Exhibition of rejects

While writing the newsletter on Monday, I made a reference to impressionist art—which I didn't know that much about other than what was in a few faded images in a drawer in a spare room in my mind, so I had to go digging for some clever-sounding words to back myself up. As it happened—as it always happens—the search for one specific thing turned into a meander among many things, no end goal in mind after the initial goal was reached. Link upon link upon link. That's the way the minutes go.

I did land on something interesting: Salon des Refusés. (Wikipedia, etc.) The very short version is: in 1863, a number of artists had their work rejected for an annual art competition held by the French government and managed by conservative judges with an interest in maintaining the Right Kind of Art. So they protested, and the emperor organized a second show to mollify them: Salon des Refusés—the exhibition of rejects.

Here's a paper (that I haven't read yet but have queued up) that explains the exhibition's affect on the trajectory of art: Boime, Albert. "The salon des refusés and the evolution of modern art". Art quarterly 32 (1969): 411-426.

I don't know much about painting. I'm not terribly interested in it, though I'll give it a go in a gallery if I've got time and space to blank my mind and stare. I don't like to cruise by walls and walls of paintings. Let me have a few minutes with one. Thank you for coming to my TED talk about art.

What I do know is that the idea of displaying rejected work in its own show—a well done, unironic show—sounds like a fine idea for (a) finding work that shouldn't have been rejected in the first place, (b) laughing at the bad, and (c) sifting interesting ideas and approaches from the semi-bad. A terrible drawing might have the germ of an idea that didn't develop, but in the right environment or care transforms into something amazing.

Strip out the things you want, and bury the rest. Test your luck, test your skill, and if it doesn't work out, exhibit the rejects. ("I guess that's the way the whole durned human comedy keeps perpetuatin' itself down through the generations. Westward the wagons, across the sands of time until we - ah, look at me. I'm ramblin' again.")

To know is to kill

There’s no happiness without knowledge. But the knowledge of happiness brings unhappiness, because to know that you’re happy is to realize that you’re experiencing a happy moment and will soon have to leave it behind. To know is to kill, in happiness as in everything else. Not to know, on the other hand, is not to exist.

—Fernando Pessoa (translated by Richard Zenith), The Book of Disquiet

This line has been revolving around my head all day. Sometimes I can make sense of it. Sometimes not. Maybe if it would just stand still for a second? If I don't know what it means will I ever be happy?

Bonus: Thomas Swick. "Wandering Through Literary Lisbon in Search of Pessoa’s Disquiet". Literary Hub (2020-06-24)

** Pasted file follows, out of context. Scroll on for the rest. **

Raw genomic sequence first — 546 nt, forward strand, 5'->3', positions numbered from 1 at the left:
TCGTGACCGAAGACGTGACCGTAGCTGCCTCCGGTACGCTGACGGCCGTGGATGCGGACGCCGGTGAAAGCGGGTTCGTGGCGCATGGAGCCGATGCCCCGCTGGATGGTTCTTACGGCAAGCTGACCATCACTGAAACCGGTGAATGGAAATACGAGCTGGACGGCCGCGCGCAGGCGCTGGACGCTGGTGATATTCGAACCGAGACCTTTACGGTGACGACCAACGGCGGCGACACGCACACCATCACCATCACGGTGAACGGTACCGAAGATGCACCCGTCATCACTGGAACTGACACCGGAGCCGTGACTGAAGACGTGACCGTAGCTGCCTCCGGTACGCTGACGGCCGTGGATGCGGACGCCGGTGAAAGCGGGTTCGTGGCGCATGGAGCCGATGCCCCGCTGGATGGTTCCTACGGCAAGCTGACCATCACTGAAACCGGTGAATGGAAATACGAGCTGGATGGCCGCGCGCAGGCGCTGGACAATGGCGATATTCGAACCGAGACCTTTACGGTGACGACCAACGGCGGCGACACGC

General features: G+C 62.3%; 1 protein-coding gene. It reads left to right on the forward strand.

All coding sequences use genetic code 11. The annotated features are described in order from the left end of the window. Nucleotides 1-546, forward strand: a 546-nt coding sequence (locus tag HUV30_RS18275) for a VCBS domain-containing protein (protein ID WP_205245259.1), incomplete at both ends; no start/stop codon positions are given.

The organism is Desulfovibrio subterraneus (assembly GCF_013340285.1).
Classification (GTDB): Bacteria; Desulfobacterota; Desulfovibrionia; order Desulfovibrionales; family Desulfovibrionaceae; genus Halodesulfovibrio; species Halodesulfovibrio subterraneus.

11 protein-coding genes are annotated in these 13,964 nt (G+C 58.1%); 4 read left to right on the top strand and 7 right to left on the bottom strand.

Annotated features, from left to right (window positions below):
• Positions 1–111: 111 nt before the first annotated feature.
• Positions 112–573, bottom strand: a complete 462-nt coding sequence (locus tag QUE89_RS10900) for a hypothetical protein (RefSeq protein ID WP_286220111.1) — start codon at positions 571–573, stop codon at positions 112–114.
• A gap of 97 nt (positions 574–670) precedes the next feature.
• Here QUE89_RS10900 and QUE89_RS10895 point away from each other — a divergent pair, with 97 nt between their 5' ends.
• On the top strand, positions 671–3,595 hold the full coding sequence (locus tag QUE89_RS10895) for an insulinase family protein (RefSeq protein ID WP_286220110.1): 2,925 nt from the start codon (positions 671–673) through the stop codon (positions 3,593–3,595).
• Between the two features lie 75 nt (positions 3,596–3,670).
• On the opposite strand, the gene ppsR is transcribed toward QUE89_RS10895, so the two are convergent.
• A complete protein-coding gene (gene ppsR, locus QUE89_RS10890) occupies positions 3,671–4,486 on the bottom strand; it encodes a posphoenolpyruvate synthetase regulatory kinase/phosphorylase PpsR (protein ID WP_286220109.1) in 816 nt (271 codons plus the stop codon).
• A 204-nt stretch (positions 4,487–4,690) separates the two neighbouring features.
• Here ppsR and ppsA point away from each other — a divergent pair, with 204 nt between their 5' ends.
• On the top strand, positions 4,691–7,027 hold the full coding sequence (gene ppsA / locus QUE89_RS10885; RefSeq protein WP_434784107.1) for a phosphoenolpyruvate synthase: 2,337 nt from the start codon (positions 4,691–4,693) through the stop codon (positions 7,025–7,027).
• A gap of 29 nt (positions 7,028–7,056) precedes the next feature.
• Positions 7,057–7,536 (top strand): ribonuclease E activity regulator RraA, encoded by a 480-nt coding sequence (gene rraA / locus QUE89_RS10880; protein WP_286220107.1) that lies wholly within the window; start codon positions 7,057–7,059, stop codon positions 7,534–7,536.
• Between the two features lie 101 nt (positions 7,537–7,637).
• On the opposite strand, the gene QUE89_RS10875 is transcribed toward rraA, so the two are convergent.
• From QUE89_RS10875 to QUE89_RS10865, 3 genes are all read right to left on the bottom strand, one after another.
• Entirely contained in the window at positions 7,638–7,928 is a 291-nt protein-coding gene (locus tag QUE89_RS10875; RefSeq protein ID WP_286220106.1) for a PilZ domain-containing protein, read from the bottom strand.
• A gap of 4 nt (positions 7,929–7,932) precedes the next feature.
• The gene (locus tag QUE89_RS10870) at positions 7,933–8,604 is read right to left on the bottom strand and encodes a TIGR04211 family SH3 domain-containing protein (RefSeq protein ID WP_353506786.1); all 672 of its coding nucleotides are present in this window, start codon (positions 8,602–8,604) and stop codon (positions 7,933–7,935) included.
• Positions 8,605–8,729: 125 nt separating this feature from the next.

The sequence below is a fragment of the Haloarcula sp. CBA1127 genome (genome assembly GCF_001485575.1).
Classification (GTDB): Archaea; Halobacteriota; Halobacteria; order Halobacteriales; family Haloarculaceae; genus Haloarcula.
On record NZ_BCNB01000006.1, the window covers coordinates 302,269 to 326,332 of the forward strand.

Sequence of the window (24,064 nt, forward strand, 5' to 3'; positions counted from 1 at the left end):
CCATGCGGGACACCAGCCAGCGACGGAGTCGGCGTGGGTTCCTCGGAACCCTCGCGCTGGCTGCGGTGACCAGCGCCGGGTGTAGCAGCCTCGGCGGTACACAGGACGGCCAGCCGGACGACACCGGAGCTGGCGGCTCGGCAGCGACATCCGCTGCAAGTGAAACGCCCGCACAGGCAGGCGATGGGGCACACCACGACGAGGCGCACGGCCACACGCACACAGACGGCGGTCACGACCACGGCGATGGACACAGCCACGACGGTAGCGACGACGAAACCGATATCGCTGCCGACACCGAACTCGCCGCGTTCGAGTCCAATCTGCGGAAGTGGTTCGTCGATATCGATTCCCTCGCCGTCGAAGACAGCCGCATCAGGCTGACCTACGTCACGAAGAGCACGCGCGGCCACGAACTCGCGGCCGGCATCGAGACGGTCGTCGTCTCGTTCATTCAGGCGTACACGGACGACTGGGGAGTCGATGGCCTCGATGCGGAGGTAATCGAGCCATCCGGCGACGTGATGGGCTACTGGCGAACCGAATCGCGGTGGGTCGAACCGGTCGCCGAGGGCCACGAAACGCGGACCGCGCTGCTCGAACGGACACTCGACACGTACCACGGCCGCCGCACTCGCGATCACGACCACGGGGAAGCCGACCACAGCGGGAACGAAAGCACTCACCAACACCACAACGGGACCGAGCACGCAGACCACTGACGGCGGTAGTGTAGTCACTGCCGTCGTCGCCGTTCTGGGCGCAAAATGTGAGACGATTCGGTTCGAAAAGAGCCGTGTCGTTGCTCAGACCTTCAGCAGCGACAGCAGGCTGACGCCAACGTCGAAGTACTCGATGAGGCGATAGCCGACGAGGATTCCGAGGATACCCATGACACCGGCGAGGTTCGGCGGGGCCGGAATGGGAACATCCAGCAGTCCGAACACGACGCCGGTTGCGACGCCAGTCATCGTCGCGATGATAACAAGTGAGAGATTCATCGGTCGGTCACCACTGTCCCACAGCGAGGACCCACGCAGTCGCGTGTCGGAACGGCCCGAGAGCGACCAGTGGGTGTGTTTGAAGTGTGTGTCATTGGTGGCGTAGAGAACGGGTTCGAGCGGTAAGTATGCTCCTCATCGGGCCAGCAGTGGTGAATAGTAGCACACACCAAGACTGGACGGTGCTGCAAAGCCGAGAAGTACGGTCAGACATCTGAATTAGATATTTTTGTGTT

It works, 2

Previous: It works (2021-04-19)

Trailhead: Eric Berger. "‘After a dozen flights, NASA’s chopper has yet to come a cropper". Ars Technica (2021-08-17).

The Mars helicopter Ingenuity is still going and going and going. Twelve flights in four months doesn't sound like much—but it's an amazing solar-powered toaster with rotary wings in a low-density atmosphere with no one around to set it upright or mend its body if something goes wrong. There are flying things of all shapes and sizes and methods here on much, so perhaps it doesn't seem as magical as it is. Mars Pathfinder and Sojourner (an amazing solar-powered toaster with rotary wheels) were also not that much compared to the robot vans on Mars today, but they tested out some methods and technologies that led to bigger and better missions.

One day it will be commonplace for aircraft of various kinds on Mars, providing the kinds of footage that can't be supplied from the ground or from orbit. Balloons, planes, helicopters. The interesting regions of Mars—the ones that will be in the final running for landing sites for human missions—will be known in fine detail before anyone gets there. It won't be a matter of if these robots will be able to fly, but how many and where and what kinds of robots will be flying there.

Every day is a day

"Well it's Groundhog Day. Again."

Every day is a new day is a casual fiction that we tell ourselves. We can break with our pasts and our futures, and light the fuse on our presents and—hey presto—off we go. I don't know about that. The past is a mystery and the future is history and today is a graft.

"There is no way that this winter is ever going to end as long as this groundhog keeps seeing his shadow. I don't see any other way out. He's got to be stopped. And I have to stop him."

I'm not quite sure I ever had a plan for where I was going to take this mess of words.

I love middle age. Before I can finish saying "I can't believe it's Monday already" it's Thursday. Time is loaded into a cannon and the guy lighting the fuse doesn't even wait for you to get out of the way.